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WHEN THE RESULTS SAY LOW BLOOD CALCIUM
Calcium is used as a messenger to activate enzymes and regulate all sorts of body functions. Calcium is such a crucial component of our biochemistry that virtually any complete blood panel, whether human or veterinary will include a measurement of calcium. Our bodies go to tremendous lengths to regulate our blood calcium levels within a very narrow range. We need a storage source to draw upon for when we need more circulating calcium as well as a system to unload the excess.
HOW CALCIUM IS ORGANIZED IN OUR BODIES:
Calcium exists in several states in our bodies depending on whether it is being used or stored. “Ionized Calcium” is circulating free in the bloodstream and is active or ready to be used in one of the numerous body functions requiring calcium. The amount of ionized calcium in the blood is tightly regulated. Too much is dangerous. Too low is dangerous. About 50% of blood calcium is present as ionized calcium.
“Bound Calcium” is also circulating in the bloodstream but it is not floating around freely. It is instead, being carried by molecules of albumin (a blood protein whose job is to transport substances that don't freely dissolve in blood) or it is complexed with other ions. About 40% of blood calcium is bound (i.e. carried by albumin or complexed with another ion). Ionized calcium and bound calcium added together are called "total calcium." This value is reported on most blood chemistry panels. Total calcium refers to the total calcium in the bloodstream, not the total calcium in the body.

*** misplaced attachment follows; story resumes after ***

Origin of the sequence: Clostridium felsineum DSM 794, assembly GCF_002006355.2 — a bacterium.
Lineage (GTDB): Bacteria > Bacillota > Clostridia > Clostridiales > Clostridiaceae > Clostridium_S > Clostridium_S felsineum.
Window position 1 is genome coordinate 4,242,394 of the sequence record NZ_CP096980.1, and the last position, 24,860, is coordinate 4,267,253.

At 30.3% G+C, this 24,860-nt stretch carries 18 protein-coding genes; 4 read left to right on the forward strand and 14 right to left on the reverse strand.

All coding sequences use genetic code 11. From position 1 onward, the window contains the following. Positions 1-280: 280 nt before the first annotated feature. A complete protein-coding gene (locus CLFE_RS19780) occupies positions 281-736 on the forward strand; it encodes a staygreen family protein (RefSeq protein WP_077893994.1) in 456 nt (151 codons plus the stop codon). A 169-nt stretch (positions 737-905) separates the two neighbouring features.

Calcium is also stored in the minerals of bone. We do not usually think of bone as more than just scaffolding but living bone is a surprisingly active tissue. One of its functions is to store calcium and when calcium is needed, it can be mobilized from the bone. Normally there is plenty of calcium and such mobilization does not significantly weaken the bone structure but if excess calcium is mobilized, bone can be depleted and softened.
ADJUSTING CALCIUM LEVELS
When the body needs to raise blood ionized calcium levels, the sources it may draw from are the bones (where calcium is stored as mineral), and the intestine (where the calcium we eat enters our bodies). We can regulate how much dietary calcium is allowed to enter from the GI tract. We can cause our bones to relinquish stored calcium quickly or slowly as our needs dictate.
What keeps calcium from rising higher and higher? Calcitriol shuts off PTH production in the parathyroid glands. PTH is necessary for activation of vitamin D. Essentially these two hormones shut each other off
The sequence of events might be this: blood ionized calcium begins to drop. The parathyroid glands sense this and release PTH. Ionized calcium begins to rise. When PTH levels are high enough, vitamin D is activated. Ionized calcium begins to rise more. When enough vitamin D has been activated, the parathyroid glands shut of PTH production. When PTH levels are low enough, vitamin D activation ceases and calcium levels drop again.